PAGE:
March 26, 2015 3:41 PM
Beatrice Yardolo was to make history as Liberia’s last Ebola patient. Liberians recently started counting down 42 days, the period that has to go by without a single new infection until the World Health Organization can declare a country Ebola-free. That countdown stopped on March 20 when there was another new case of Ebola, making Yardolo’s story a reminder that Ebola is far from over. Benno Muchler reports from Monrovia.
Video

Video Liberia's Almost Last Ebola Patient Grateful but Still Grieving

Beatrice Yardolo was to make history as Liberia’s last Ebola patient. Liberians recently started counting down 42 days, the period that has to go by without a single new infection until the World Health Organization can declare a country Ebola-free. That countdown stopped on March 20 when there was another new case of Ebola, making Yardolo’s story a reminder that Ebola is far from over. Benno Muchler reports from Monrovia.
Video

Video Cambodian Land Grabs Threaten Traditional Communities

Indigenous communities in Cambodia's Ratanakiri province say the government’s economic land concession policy is taking away their land and traditional way of life, making many fear that their identity will soon be lost. Local authorities, though, have denied this is the case. VOA's Say Mony went to investigate and filed this report, narrated by Colin Lovett.
Video

Video US, South Korea Conduct Joint Military Exercises

The Eighth U.S. Army Division and the Eighth Republic of Korea Mechanized Infantry Division put on a well orchestrated show of force for the media this week during their joint military training exercises in South Korea. VOA’s Seoul correspondent Brian Padden was there and reports the soldiers were well disciplined both in conducting a complex live fire exercise and in staying on message with the press.
Video

Video Space Program Status Disappoints 'Last Man on the Moon'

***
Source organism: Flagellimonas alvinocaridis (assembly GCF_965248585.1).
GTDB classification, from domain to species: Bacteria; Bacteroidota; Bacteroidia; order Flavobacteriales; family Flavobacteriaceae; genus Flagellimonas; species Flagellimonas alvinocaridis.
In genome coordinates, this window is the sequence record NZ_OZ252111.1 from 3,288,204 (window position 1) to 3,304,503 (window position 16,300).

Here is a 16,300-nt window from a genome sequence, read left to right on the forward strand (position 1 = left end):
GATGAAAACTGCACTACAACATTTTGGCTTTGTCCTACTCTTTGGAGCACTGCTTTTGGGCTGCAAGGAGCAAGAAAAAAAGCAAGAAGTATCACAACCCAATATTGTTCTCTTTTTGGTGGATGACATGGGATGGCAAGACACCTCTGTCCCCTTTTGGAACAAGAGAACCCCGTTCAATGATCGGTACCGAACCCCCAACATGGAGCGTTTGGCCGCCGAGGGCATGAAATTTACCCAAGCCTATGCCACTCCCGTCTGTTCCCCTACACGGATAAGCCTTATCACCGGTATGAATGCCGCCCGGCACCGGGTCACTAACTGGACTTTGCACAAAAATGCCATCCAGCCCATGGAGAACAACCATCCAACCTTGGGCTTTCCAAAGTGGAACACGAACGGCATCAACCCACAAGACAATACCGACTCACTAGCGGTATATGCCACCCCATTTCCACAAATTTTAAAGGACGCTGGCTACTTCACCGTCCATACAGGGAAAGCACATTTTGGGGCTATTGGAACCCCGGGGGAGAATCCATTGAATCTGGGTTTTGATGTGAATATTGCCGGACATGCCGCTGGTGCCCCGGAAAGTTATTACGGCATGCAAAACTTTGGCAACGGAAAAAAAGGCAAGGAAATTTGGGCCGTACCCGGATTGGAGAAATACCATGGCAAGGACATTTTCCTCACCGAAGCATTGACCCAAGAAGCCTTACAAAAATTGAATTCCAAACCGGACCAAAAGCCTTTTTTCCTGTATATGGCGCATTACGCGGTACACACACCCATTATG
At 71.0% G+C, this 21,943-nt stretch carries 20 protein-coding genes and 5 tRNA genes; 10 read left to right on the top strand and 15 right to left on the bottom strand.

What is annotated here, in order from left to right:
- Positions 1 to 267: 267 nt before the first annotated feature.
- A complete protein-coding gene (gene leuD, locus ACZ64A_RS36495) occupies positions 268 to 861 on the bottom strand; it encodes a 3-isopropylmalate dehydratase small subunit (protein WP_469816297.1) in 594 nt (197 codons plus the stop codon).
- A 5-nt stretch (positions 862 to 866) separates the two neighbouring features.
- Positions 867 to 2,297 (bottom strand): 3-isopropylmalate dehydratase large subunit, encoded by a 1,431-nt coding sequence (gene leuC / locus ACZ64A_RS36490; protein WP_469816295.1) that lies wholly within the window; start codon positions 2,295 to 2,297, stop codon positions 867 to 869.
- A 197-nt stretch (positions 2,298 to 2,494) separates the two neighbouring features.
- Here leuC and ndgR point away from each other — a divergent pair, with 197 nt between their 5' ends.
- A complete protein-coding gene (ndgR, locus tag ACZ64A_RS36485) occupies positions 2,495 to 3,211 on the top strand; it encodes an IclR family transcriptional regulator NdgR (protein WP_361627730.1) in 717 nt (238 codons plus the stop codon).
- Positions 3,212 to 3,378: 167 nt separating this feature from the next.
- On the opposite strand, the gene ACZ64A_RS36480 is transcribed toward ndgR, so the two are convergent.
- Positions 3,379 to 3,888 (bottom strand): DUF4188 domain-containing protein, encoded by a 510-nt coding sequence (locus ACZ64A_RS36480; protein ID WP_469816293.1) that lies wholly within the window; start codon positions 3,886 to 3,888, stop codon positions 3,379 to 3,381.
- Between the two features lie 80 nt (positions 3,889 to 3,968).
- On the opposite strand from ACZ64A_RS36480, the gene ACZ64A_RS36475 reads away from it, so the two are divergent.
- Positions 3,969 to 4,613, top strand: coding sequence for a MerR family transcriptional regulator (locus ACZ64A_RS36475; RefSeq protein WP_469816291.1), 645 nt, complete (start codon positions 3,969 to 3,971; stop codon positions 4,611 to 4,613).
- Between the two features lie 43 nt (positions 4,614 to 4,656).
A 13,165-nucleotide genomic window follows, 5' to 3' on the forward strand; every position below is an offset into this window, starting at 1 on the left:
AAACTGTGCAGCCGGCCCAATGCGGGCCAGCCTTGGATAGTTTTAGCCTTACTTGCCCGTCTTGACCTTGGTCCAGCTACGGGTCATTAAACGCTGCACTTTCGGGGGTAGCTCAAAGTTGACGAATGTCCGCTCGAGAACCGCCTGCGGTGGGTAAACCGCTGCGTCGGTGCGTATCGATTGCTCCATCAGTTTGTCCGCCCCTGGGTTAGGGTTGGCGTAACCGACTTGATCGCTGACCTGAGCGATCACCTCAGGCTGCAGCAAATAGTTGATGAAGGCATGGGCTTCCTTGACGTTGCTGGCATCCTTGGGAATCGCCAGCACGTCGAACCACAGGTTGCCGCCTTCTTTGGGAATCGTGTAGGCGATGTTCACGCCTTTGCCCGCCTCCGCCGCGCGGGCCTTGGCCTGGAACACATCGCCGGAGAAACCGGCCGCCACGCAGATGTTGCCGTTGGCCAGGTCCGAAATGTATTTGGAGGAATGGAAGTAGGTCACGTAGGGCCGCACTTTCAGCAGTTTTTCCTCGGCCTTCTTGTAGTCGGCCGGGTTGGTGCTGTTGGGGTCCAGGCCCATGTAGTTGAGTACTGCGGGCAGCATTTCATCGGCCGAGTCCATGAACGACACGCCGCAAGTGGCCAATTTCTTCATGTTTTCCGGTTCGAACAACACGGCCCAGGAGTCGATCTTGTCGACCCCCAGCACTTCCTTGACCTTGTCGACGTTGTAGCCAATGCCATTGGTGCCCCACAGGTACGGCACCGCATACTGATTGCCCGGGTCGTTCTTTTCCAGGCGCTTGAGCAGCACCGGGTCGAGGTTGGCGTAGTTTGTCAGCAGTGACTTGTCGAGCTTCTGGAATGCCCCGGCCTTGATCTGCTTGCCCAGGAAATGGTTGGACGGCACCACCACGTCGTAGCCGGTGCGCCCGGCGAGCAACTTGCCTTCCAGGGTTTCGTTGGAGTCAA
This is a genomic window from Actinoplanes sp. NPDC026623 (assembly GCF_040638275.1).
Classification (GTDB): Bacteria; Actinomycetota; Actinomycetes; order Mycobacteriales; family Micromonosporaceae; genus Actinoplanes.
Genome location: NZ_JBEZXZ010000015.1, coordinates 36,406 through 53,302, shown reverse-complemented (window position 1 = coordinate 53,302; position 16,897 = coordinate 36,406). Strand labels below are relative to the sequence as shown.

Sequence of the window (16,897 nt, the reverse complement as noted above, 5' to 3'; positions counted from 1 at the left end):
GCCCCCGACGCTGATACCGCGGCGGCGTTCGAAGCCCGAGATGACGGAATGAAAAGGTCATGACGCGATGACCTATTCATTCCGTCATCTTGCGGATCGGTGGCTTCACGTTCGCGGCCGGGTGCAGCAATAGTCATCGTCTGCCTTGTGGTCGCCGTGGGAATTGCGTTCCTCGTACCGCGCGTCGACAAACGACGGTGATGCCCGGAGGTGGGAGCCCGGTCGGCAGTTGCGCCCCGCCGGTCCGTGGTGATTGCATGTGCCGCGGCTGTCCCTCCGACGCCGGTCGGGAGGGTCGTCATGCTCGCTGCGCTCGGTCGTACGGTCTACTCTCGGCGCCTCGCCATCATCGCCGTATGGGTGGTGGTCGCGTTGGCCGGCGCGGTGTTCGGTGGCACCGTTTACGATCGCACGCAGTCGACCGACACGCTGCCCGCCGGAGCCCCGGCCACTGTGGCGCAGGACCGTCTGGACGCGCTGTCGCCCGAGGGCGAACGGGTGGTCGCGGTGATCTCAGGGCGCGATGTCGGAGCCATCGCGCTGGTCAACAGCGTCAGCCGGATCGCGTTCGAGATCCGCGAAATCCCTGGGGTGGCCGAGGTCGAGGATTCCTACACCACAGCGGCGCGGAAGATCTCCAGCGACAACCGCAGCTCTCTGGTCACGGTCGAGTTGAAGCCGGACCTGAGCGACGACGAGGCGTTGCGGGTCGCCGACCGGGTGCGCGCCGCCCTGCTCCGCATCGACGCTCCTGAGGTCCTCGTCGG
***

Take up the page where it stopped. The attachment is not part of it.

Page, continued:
One of the films that drew big crowds last week at the annual South by Southwest festival in Austin, Texas, tells the story of the last human being to stand on the moon, U.S. astronaut Eugene Cernan. It has been 42 years since Cernan returned from the moon and he laments that no one else has gone there since. VOA’s Greg Flakus reports.
Video

Video Young Filmmakers Shine Spotlight on Giving Back

A group of student filmmakers from across the United States joined President Barack Obama at the White House this month for the second annual White House Student Film Festival. Fifteen short films were officially selected from more than 1,500 entries by students aged 6 through 18. The filmmakers and their families then joined the president and a group of celebrities for a screening of their films. VOA’s Julie Taboh reports.
Video

Video VOA Exclusive: Interview with Afghan President Ashraf Ghani

Afghan President Ashraf Ghani, during his first visit as president to Washington, gave a one-on-one interview with VOA Afghan Service reporter Said Suleiman Ashna, about his request for a change in U.S. troop levels, the threat from the Islamic State, and repairing relations with the United States and Pakistan. The interview was held at Blair House, late Sunday, in Pashto.
Video

Video California Science Center Tells Story of Dead Sea Scrolls

The ancient manuscripts were uncovered in the mid-20th century, and they are still yielding clues about life and religious beliefs in ancient Israel. As VOA's Mike O'Sullivan reports, an exhibit in Los Angeles shows how modern science is bringing the history of these ancient documents to life.
Video

Video Angelina Jolie Takes Another Bold Step

Hollywood actress and filmmaker Angelina Jolie has revealed she had her ovaries and fallopian tubes removed to lower her odds of getting cancer. Doctors say the huge publicity over her decision will help raise awareness about the importance of cancer screening. VOA’s George Putic has more

All About America

Circumventing Censorship

An Internet Primer for Healthy Web Habits

As surveillance and censoring technologies advance, so, too, do new tools for your computer or mobile device that help protect your privacy and break through Internet censorship.
More